So along comes Acclaim with their new strategy/first person hybrid
"Machines". This game is an attempt to incorporate the best FPS
elements into a solid RTS title. As it turns out, the main part of this
game is played in the standard RTS-style view and the FPS view is
like an extra little gift given to the player.
Overcrowding has forced man to look to other planets for
expansion. A new method of space travel is discovered which will
facilitate quick inter-planetary journeys with the catch being that it
is harmful to humans. As a [bandaid] solution, it is decided that
automated machines will instead be sent out to explore the new
territory. After finding a new planet, the machines then terraform
like crazy. Once the planet has been terraformed the machines
move on to other planets. Man never ends up going to any of the
planets. This process repeats as more and more territory is
discovered and all is well in space-land... but wait! Due to some
faulty programming (Redmond do you copy?) any time two
machines run into each other all hell breaks loose! As a newly
developed AI (service pack 1?) it is your job to fight the faulty
gearboxes and kick some butt using some of your own machines.
There are three different modes of view in this game. One view
positions you right above the ground in a ghost type FPS view.
From here you will be able to conduct battles with ease as I
discovered. Next there is the classic RTS overhead view like
Warzone 2100 including rotation and all the other usual tricks. The
last of the view options is a real FPS perspective. You can't do
much in this mode expect shoot, turn, move, steal, and drop
mines. The bad part about this perspective is that you have no
control over your other units which leads to a lot of frustration
when you're getting blown to bits as your army sits behind you
waiting for orders.
The controls for "Machines" aren't that difficult. The veteran FPS
and RTS player should be able to jump into the action right away.
The usual shoot and move commands are all provided. Some
units such as commanders have special abilities enabling you to
heal units and do other things which really come in handy when
you are stuck in a tight spot.
Gameplay follows the standard RTS recipe; You build new
structures, harvest resources, and research technologies. To
harvest you use a locator, which is a small unit that acts like metal
detector - alerting you of any areas that contain raw materials.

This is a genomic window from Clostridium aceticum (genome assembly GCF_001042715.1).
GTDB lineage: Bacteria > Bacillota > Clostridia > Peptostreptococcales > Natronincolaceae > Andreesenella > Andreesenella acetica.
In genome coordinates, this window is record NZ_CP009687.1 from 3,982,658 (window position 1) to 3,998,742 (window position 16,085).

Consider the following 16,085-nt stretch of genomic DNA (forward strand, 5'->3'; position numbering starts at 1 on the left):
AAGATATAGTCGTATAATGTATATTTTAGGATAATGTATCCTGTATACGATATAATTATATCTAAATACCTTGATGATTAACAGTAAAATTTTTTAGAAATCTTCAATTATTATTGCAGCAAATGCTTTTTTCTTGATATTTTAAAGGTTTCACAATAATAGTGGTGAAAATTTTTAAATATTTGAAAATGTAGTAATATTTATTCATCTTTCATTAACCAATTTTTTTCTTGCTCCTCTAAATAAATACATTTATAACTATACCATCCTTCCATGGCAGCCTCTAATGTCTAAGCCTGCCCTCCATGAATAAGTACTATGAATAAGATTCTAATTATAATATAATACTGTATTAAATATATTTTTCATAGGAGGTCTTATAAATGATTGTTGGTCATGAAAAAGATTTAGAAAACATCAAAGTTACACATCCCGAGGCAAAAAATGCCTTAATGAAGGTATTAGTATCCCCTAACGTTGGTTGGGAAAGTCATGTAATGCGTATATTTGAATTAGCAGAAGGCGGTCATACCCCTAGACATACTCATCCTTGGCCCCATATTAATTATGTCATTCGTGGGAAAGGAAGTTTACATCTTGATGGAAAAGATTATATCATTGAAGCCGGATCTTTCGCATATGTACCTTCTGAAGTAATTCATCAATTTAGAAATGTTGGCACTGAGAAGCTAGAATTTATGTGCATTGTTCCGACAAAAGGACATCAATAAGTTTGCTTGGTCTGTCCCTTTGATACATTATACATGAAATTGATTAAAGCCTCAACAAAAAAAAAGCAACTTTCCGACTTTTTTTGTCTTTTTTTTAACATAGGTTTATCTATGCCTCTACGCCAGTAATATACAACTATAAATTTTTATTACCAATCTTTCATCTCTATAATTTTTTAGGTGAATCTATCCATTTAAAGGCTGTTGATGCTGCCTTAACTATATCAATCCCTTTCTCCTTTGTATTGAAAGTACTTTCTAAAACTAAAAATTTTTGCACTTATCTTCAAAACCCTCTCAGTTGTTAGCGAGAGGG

The next step is to build a mine on top of this location, throw in a
few transporters and ta da! You are all set for raw materials.
Unfortunately these raw materials are not immediately useable.
First you have to transport them to a smelter and break them down
into BMUs (Building material units) which are also used for
constructing units. The building system is pretty straightforward:
There are labs and factories in two flavors - military and civil.
Other options include communication towers and turrets.
Once you have set up your infrastructure, then comes the fun part.
Your army is composed of 55 or so different units. From tanks all
the way to huge walking things called "gorillas" that look like
power ranger robots, you are equipped for battle. And of course
you can't forget your civil units such as the spy who steals
technology, a builders that... umm builds, and research people
who research new tech.
The sound in this game isn't anything special. You are provided
with the usual directional audio effect to let you know where the
action is at. The voices for the machines just get on your nerves
after a while. I suggest muting them if you really start getting
The campaign mode is one sided. It includes about 20 mission
playing as the good machine. I found it disappointing that you
can't reverse roles and play the blue machines instead of the red
Multiplayer mode has the usual TCP/IP options as well as support
for The Zone. Four human players controlling different machines
can go head to head and you can adjust various aspects of the
game such as tech level.
The downfall of this game lies in its AI and variety. The enemy
units don't really look too different from your own units. You
would think since Blizzard put out Starcraft other companies
would take the hint. AI suffers because of its point to point
navigation system. The majority of your time is spent yelling at the
idiotic machines as they sit there happily ignoring your mouse
clicks. Even if a few machines start to move it takes forever for
them to travel usually resulting in a lost battle that you could have
Bottom Line - This game had the potential to make a big splash in
the sea of RTS games. Unfortunately it didn't quite live up to
expectations. At least it brings a new way of playing RTSs with 3
different view types instead of one.